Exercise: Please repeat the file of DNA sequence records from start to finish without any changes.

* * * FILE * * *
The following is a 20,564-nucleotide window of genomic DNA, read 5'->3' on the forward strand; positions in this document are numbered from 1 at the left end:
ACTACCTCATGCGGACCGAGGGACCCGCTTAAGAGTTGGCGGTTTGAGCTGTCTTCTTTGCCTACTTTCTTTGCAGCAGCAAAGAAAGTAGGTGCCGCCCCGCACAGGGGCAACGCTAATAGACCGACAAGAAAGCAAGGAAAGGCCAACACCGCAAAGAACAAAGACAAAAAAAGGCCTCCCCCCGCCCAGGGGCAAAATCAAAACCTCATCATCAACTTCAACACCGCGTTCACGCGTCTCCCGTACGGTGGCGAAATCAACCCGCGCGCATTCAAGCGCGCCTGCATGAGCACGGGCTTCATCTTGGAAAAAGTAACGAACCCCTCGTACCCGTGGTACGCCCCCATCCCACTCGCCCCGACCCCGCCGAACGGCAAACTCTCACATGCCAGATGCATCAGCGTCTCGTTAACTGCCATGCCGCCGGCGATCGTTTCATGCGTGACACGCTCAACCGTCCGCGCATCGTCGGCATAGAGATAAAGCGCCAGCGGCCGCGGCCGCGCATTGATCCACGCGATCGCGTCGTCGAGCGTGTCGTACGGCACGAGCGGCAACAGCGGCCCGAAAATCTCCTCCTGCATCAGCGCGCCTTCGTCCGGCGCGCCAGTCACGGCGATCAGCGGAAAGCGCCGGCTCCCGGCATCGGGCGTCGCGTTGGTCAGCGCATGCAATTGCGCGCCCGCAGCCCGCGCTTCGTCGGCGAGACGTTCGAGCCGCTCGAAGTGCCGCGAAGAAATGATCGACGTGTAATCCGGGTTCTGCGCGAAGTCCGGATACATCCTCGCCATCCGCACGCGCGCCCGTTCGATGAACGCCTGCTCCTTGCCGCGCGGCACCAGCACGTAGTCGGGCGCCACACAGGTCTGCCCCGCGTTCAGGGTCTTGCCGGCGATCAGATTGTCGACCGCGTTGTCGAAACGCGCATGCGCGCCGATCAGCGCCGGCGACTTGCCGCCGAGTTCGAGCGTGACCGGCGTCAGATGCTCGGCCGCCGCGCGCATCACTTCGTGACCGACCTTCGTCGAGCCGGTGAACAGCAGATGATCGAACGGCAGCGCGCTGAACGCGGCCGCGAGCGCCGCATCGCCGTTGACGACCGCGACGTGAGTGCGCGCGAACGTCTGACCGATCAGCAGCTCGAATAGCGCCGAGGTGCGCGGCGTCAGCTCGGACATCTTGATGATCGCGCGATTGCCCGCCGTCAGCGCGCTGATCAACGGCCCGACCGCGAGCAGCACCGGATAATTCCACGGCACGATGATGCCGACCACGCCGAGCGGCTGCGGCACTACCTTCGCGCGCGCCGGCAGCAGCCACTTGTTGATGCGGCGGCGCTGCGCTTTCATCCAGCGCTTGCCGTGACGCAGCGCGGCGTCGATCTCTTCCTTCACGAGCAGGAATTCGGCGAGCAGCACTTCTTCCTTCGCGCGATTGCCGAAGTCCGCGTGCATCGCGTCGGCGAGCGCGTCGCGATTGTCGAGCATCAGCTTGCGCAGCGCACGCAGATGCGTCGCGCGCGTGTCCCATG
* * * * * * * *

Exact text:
The following is a 20,564-nucleotide window of genomic DNA, read 5'->3' on the forward strand; positions in this document are numbered from 1 at the left end:
ACTACCTCATGCGGACCGAGGGACCCGCTTAAGAGTTGGCGGTTTGAGCTGTCTTCTTTGCCTACTTTCTTTGCAGCAGCAAAGAAAGTAGGTGCCGCCCCGCACAGGGGCAACGCTAATAGACCGACAAGAAAGCAAGGAAAGGCCAACACCGCAAAGAACAAAGACAAAAAAAGGCCTCCCCCCGCCCAGGGGCAAAATCAAAACCTCATCATCAACTTCAACACCGCGTTCACGCGTCTCCCGTACGGTGGCGAAATCAACCCGCGCGCATTCAAGCGCGCCTGCATGAGCACGGGCTTCATCTTGGAAAAAGTAACGAACCCCTCGTACCCGTGGTACGCCCCCATCCCACTCGCCCCGACCCCGCCGAACGGCAAACTCTCACATGCCAGATGCATCAGCGTCTCGTTAACTGCCATGCCGCCGGCGATCGTTTCATGCGTGACACGCTCAACCGTCCGCGCATCGTCGGCATAGAGATAAAGCGCCAGCGGCCGCGGCCGCGCATTGATCCACGCGATCGCGTCGTCGAGCGTGTCGTACGGCACGAGCGGCAACAGCGGCCCGAAAATCTCCTCCTGCATCAGCGCGCCTTCGTCCGGCGCGCCAGTCACGGCGATCAGCGGAAAGCGCCGGCTCCCGGCATCGGGCGTCGCGTTGGTCAGCGCATGCAATTGCGCGCCCGCAGCCCGCGCTTCGTCGGCGAGACGTTCGAGCCGCTCGAAGTGCCGCGAAGAAATGATCGACGTGTAATCCGGGTTCTGCGCGAAGTCCGGATACATCCTCGCCATCCGCACGCGCGCCCGTTCGATGAACGCCTGCTCCTTGCCGCGCGGCACCAGCACGTAGTCGGGCGCCACACAGGTCTGCCCCGCGTTCAGGGTCTTGCCGGCGATCAGATTGTCGACCGCGTTGTCGAAACGCGCATGCGCGCCGATCAGCGCCGGCGACTTGCCGCCGAGTTCGAGCGTGACCGGCGTCAGATGCTCGGCCGCCGCGCGCATCACTTCGTGACCGACCTTCGTCGAGCCGGTGAACAGCAGATGATCGAACGGCAGCGCGCTGAACGCGGCCGCGAGCGCCGCATCGCCGTTGACGACCGCGACGTGAGTGCGCGCGAACGTCTGACCGATCAGCAGCTCGAATAGCGCCGAGGTGCGCGGCGTCAGCTCGGACATCTTGATGATCGCGCGATTGCCCGCCGTCAGCGCGCTGATCAACGGCCCGACCGCGAGCAGCACCGGATAATTCCACGGCACGATGATGCCGACCACGCCGAGCGGCTGCGGCACTACCTTCGCGCGCGCCGGCAGCAGCCACTTGTTGATGCGGCGGCGCTGCGCTTTCATCCAGCGCTTGCCGTGACGCAGCGCGGCGTCGATCTCTTCCTTCACGAGCAGGAATTCGGCGAGCAGCACTTCTTCCTTCGCGCGATTGCCGAAGTCCGCGTGCATCGCGTCGGCGAGCGCGTCGCGATTGTCGAGCATCAGCTTGCGCAGCGCACGCAGATGCGTCGCGCGCGTGTCCCATG